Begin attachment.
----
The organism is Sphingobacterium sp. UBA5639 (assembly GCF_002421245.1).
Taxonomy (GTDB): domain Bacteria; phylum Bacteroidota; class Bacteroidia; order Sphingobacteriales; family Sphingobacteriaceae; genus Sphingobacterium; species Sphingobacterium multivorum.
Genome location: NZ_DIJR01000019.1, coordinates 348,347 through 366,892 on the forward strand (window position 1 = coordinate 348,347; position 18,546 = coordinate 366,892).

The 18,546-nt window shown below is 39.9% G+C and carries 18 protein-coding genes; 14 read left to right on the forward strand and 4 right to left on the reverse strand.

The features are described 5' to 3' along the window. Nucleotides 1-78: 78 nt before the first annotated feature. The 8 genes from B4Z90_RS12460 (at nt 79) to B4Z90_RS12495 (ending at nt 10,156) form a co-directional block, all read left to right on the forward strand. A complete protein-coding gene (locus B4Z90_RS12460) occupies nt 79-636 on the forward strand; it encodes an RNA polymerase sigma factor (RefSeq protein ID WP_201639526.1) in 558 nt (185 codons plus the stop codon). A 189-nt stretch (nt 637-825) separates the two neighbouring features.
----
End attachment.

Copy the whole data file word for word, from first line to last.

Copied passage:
The organism is Sphingobacterium sp. UBA5639 (assembly GCF_002421245.1).
Taxonomy (GTDB): domain Bacteria; phylum Bacteroidota; class Bacteroidia; order Sphingobacteriales; family Sphingobacteriaceae; genus Sphingobacterium; species Sphingobacterium multivorum.
Genome location: NZ_DIJR01000019.1, coordinates 348,347 through 366,892 on the forward strand (window position 1 = coordinate 348,347; position 18,546 = coordinate 366,892).

The 18,546-nt window shown below is 39.9% G+C and carries 18 protein-coding genes; 14 read left to right on the forward strand and 4 right to left on the reverse strand.

The features are described 5' to 3' along the window. Nucleotides 1-78: 78 nt before the first annotated feature. The 8 genes from B4Z90_RS12460 (at nt 79) to B4Z90_RS12495 (ending at nt 10,156) form a co-directional block, all read left to right on the forward strand. A complete protein-coding gene (locus B4Z90_RS12460) occupies nt 79-636 on the forward strand; it encodes an RNA polymerase sigma factor (RefSeq protein ID WP_201639526.1) in 558 nt (185 codons plus the stop codon). A 189-nt stretch (nt 637-825) separates the two neighbouring features.